18 Mighty Mountain Warriors on how they added a bit of Latin flavor to their new show “Asiatico!”
By Fanny Garcia, Editor
pLAywriting in the city
Los Angeles, CA
What does your name mean? Well it was from the title of one of the very first sketches we wrote back in 1994 called “The 18 Mighty Mountain Warriors.” This sketch was actually a parody of the classic Chinese novel “Water Margin” which was about the heroics of these 108 warriors that live as renegades on this mountain. The sketch actually featured these characters, but since we couldn’t have 108 actors do the sketch, we removed the “zero” to make it 18. It’s as simple as that. The name has been somewhat of a boon and a curse. The boon is that when we’re on a billing with other groups, our name usually is listed first (because of “18”). The curse is that people can’t remember our name and sometimes call us the “18 Mighty Morphin Power Rangers.”
How long have you all been working together? 18mmw has been together 16 years. We formed in 1994. The unique thing about this group is that there has been very little turnover in terms of personnel in the group and the members NOW are the same people that were members THEN. The demonstrates the loyalty and commitment of the members. And the utter failure of the members to achieve individual success and move on away from the group!
How did you add Latino flavor to your new show, “Asiatico!” Good question! Since all of the members of the group are Asian American and did most of the writing, it’d be hard to add a Latino flavor through actual onstage interaction with Latinos. However, Herb did write some great sketches and was really influential in the sound design (he did all the segue music) of the show which added to the Latino flavor. In addition, there are Latino references here and there. And in our news piece, we do a segment on “What Asians and Latinos have in Common.” I think there may also a very subtle “teatro” influence in the show!
Has there ever been a piece that you’ve performed that caused more than just a little controversy? How do you respond to it? Probably the most recent controversy was over a sketch we did entitled “Thailand” which is about a guy who walks into a travel agency trying to book a ticket to Thailand only to discover that he travel agent assumes he’s there for a sex tour.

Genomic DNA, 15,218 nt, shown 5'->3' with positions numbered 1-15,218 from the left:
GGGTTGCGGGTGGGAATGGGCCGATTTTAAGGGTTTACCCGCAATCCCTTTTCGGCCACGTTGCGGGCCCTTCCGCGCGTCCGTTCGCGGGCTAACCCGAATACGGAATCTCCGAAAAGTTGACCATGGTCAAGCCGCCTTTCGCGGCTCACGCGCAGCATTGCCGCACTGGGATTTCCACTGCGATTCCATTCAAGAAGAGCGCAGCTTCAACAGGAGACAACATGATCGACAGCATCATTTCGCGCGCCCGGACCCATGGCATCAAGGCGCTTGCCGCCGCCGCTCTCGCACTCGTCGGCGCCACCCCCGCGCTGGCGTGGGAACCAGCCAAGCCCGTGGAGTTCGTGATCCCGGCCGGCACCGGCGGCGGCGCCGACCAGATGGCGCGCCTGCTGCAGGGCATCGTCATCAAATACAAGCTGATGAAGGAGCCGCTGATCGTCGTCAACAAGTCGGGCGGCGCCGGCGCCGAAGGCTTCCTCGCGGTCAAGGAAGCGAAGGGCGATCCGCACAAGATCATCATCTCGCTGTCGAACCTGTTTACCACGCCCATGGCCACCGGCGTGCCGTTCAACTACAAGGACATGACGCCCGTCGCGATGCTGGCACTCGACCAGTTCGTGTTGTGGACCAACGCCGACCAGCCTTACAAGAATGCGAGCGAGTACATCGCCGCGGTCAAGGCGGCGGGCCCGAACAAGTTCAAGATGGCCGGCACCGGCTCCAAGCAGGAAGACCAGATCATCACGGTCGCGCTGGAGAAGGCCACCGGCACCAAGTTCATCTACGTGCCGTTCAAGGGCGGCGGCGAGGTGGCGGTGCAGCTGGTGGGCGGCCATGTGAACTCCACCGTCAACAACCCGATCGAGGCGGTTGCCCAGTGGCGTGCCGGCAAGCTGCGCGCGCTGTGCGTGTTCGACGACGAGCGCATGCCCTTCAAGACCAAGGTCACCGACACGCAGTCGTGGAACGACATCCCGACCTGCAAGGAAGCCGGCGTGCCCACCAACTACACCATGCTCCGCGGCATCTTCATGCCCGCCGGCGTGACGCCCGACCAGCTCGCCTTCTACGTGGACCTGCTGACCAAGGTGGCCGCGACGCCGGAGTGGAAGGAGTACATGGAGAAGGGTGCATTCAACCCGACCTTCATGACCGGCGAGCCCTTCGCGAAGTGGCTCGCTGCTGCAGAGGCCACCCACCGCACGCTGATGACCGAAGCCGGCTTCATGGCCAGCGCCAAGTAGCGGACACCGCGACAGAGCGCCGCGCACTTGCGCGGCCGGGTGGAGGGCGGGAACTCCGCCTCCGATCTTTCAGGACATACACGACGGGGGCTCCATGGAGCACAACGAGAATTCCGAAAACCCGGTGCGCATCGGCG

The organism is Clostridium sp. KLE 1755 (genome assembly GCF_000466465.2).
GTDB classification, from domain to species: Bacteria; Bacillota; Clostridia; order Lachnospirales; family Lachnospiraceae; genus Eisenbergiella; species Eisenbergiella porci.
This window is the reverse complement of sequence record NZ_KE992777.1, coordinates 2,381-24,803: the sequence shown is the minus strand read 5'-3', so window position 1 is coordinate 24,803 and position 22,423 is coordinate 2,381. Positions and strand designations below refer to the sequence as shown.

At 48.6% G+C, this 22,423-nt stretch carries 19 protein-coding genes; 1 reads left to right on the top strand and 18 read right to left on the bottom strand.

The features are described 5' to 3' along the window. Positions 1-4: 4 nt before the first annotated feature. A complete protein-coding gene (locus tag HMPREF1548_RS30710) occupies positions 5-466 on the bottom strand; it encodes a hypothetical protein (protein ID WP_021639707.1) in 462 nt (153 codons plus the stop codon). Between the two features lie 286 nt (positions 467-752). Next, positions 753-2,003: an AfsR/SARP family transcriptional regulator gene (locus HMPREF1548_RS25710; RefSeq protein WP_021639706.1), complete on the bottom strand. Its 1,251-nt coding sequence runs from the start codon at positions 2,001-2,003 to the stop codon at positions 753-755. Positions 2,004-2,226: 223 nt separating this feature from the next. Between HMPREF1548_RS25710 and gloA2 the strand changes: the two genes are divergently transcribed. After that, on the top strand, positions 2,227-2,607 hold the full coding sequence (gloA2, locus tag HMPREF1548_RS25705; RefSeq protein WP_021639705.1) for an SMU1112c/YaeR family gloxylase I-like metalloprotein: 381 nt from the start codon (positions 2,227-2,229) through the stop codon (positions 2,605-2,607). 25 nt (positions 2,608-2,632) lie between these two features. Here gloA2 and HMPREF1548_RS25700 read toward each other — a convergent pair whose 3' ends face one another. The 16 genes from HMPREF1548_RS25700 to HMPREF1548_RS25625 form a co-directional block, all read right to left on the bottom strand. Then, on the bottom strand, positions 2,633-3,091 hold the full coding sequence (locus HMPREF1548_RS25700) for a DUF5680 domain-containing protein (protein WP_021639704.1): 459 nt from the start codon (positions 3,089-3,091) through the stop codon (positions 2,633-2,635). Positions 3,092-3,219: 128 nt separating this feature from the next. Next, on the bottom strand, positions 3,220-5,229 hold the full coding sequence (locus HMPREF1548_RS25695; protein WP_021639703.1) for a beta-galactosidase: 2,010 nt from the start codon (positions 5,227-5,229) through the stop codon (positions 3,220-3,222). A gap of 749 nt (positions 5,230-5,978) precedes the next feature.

Originally it was part of a full-length sketch show and in fact was followed by a sketch about the movie 300 and how rife it was with homo eroticism (like any good gladiator movie).
All was well until we shot the sketch as a video and posted it on the web. We posted it as a video response to some video called, “we love Thai girls” and titled it, “Thailand”. It quickly became our most viewed video, many of the viewers presumably being Thai nationals (almost all the hits came from Thailand and many of the comments were in Thai or in limited-proficiency english).
The Thai’s were not amused, to say the least. Despite the fact that, of the two characters in the sketch, one character insists he’s not visiting Thailand for sex and rails against the travel agent enumerating a litany of positive aspects to Thailand, almost to a person, Thai people insisted we were defaming Thailand. They commented how they’d like to kill us and cut off our heads. (Well, specifically me since I played the travel agent and they assume I wrote the sketch, which I didn’t). I tried to explain that it’s satire and that part of what we do is point out stereotypes that non-asians have about Asian Americans and Asians. They just didn’t see it that way at all.
Normally, we try very hard to take into account feedback we get about controversial subject matter, but having talked about, we felt like the sketch said what we intended to say.
Now, I mentioned the gladiator sketch which followed “Thailand” in the live-show: in think that if those same Thai people who hated the sketch so much could see it in the context of the rest of the show and in fact followed by the parody of ancient Greeks, would see it more for it is. Maybe. I think the lesson I’ve learned is that you can never take context for granted. Especially when you throw something out into the world of youtube.
I get mistaken for being Filipino all the time, do you think I could join your group? Well, we’re actually an LLC with members locked in as corporate officers and we haven’t had a new member join since 1996 so it’s difficult for ANYONE to join the group! Hell, if I wasn’t in the group already myself, I probably couldn’t get in the group! However, we are open to working with everyone so don’t be surprised if you get a phone call, especially if we need someone to play a Filipina!
Do you have a favorite audience? Audiences? We like ’em big. And loving. Yes, giant and overflowing with unconditional love.
What has it been like to be directed by Herbert Siguenza of Culture Clash? Culture Clash are huge heroes to us, so it’s a dream come true to be able to work with Herbert. Sketch comedy is hard because it’s not quite theater; the relationships between the writers and actors and directors is a lot more fluid in sketch. So having Herbert at the helm with all of his stage experience and understanding of the dynamics involved in group collaboration is really amazing. Plus, he’s Latino, so he’s got that going for him.
Will the show travel? What is the next stop? Not that we know of. We’ll probably talk with Herbert about other possible opportunities for this production, possibly the SF Bay Area. For me, I hope this can lead to future projects and collaboration. I feel like there’s a lot of stories out there about the intersection of our communities.
But seriously, can I join your group? The qualifications are not a problem; our standards are quite low. It’s the initiation fee most people balk at.
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